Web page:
Colors play a vital role in our daily lives and it has been proven that our activities and responses are influenced by them. For children in learning environments, studies have shown that classrooms and school buildings painted with vibrant color resulted in students with reduced blood pressure, less off-task behavior, aggressiveness, disruptiveness and improved academic performance, making it an important and much-overlooked consideration in school design. A simple paint job can positively affect students’ abilities to stay on task, perceptions of learning and emotional well-being.
‘André Malraux’ School, Photography © Eugeni Pons
Check out these three colorful schools from around the world!
Vibrant green stripes and angular roofs add character to the exterior of Aabybro School for the Jammerbugt Municipality, that architecture firm CEBRA completed in Aabybro, Denmark. The architects gave the school a roof with multiple gables to match the scale and proportion of the town’s residential buildings, as well as landmarks such as the church and town hall. The design uses one large basic shape that is cut in half and shifted, therefore ensuring aesthetic consistency between the two structures. The colorful surfaces and the incorporation of glazing creates a contrast with the solid concrete volumes, which are punctuated by scattered windows.
Aabybro School, Photography @ Mikkel Frost
Children can nestle into yellow alcoves and pull wooden furniture out of the walls at the English for Fun linguistic school in Madrid by Rica Studio, which uses play to teach the English language. The designers aimed to boost the school children’s creativity, imaginations and stimulate all five senses. Rather than using thin partitions to line the central hallway with classrooms on either side, the architects designed thick inhabitable walls. A folded steel plate painted vibrant yellow provides the structure for the wall. Modular trays made of light beech wood that slot above and below the framework are used for storing and exhibiting the children’s work, like a cabinet of curiosities, and are open to both the classroom and the corridor.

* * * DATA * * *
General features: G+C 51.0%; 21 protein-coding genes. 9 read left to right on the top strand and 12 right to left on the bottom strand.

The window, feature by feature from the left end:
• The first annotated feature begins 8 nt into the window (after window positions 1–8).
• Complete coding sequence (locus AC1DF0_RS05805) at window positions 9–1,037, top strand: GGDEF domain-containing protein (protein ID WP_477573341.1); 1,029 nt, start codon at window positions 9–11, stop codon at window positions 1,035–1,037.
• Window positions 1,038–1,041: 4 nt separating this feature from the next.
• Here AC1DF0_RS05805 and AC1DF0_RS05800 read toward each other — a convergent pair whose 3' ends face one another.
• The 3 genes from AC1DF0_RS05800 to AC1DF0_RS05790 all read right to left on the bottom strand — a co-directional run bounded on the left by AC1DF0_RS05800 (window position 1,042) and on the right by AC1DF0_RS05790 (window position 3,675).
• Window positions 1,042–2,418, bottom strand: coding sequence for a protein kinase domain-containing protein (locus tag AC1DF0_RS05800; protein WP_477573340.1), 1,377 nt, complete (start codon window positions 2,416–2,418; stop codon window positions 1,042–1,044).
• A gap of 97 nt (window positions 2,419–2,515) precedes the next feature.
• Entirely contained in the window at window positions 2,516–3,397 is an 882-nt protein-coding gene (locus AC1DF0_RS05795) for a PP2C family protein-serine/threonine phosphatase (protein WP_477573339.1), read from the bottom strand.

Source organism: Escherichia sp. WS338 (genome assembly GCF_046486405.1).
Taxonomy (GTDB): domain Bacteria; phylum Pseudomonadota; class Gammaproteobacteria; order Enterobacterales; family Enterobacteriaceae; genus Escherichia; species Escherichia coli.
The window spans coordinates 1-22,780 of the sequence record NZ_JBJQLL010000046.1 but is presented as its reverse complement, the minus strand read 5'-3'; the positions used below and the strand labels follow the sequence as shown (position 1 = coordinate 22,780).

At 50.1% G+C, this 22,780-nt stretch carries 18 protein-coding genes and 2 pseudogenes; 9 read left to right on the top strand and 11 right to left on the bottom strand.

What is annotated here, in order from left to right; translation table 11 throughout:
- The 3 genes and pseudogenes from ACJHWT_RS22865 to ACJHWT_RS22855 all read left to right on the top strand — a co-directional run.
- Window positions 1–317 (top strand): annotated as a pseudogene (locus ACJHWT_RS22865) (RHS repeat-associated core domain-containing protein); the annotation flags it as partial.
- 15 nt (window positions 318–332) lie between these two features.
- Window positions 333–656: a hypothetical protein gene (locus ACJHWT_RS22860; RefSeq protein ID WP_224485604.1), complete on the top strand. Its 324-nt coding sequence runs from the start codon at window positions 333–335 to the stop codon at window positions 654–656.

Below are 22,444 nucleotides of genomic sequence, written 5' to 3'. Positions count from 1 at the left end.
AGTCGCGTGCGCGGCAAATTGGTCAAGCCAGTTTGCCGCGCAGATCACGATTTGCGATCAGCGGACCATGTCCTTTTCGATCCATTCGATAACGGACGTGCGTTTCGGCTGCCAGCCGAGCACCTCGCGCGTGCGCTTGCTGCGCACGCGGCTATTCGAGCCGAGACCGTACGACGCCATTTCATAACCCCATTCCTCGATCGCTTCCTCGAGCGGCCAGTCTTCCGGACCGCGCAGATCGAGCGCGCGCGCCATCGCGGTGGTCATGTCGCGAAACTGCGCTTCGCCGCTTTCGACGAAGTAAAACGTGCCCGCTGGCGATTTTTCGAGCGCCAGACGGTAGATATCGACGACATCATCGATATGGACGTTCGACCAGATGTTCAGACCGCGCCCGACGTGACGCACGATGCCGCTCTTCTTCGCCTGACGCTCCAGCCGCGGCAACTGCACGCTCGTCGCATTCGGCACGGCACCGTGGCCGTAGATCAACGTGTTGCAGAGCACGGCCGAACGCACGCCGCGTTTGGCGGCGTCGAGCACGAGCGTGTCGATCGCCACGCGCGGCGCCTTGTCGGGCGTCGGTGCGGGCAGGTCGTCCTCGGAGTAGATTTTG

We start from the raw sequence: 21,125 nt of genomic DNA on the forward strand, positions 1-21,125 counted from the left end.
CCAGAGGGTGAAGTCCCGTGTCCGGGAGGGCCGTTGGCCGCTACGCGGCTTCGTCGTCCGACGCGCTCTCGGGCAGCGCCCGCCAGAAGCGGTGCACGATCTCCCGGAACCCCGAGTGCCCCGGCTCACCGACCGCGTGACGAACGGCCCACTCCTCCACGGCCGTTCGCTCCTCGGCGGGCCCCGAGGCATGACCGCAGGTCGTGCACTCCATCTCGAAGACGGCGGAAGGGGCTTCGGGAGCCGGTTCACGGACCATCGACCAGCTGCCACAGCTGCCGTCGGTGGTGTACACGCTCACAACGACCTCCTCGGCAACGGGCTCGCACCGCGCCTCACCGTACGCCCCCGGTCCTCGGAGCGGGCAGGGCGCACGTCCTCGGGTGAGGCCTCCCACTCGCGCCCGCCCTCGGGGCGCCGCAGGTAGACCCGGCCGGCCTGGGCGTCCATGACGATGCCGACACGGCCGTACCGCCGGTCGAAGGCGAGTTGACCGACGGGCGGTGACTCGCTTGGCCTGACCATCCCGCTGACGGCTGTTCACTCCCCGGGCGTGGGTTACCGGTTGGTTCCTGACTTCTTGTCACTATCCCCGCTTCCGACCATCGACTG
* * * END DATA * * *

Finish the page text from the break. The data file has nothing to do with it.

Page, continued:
English for Fun linguistic school, Photography @ Miguel de Guzman from Imagen Subliminal
The Kathleen Grimm School for Leadership and Sustainability at Sandy Ground is the first net zero energy school in New York City, and was designed by SOM. Brightly colored window frames punctuate the textured pre-cast concrete facade, while skylights and reflective ceiling panels bring natural light deep into the building and reduce the need for artificial light. A central courtyard and play areas on the north and south sides of the building are designed to promote outdoor activity, while the photo-voltaic roof structure is trimmed with a cobalt blue cornice. On the interior, colored frames surround each of the skylights, while the rest of the interior palette is monochromatic.
The Kathleen Grimm School for Leadership and Sustainability at Sandy Ground,
Photography @ James Ewing - OTTO
Aberrant Architecture renovated the interior of Rosemary Works primary school in London with brightly colored walls and playful furniture that pays homage to the building’s Edwardian roots. The architects took inspiration from Edwardian color theory for the color scheme, which includes that light complementary colors are to be used in areas of the interior where there was plenty of natural light and to use rich complementary colors in areas where natural light was not so dominant. Therefore, each area of the school has been painted a range of intentionally clashing colors. One classroom has bright yellow walls, floors and furniture, with wooden storage walls and sky-blue radiators. In one toilet block, cistern pipes above the toilets have been painted bright blue to contrast with the lime green walls, while purple shaded lights hang over the stalls. This scheme continues into the main play area for the school, which has blue columns and green flooring. Dimmer areas of the building, including hallways, are painted a dark leafy-green.
Rosemary Works primary school, Photography @ Simon Kennedy.
All photographs used with permission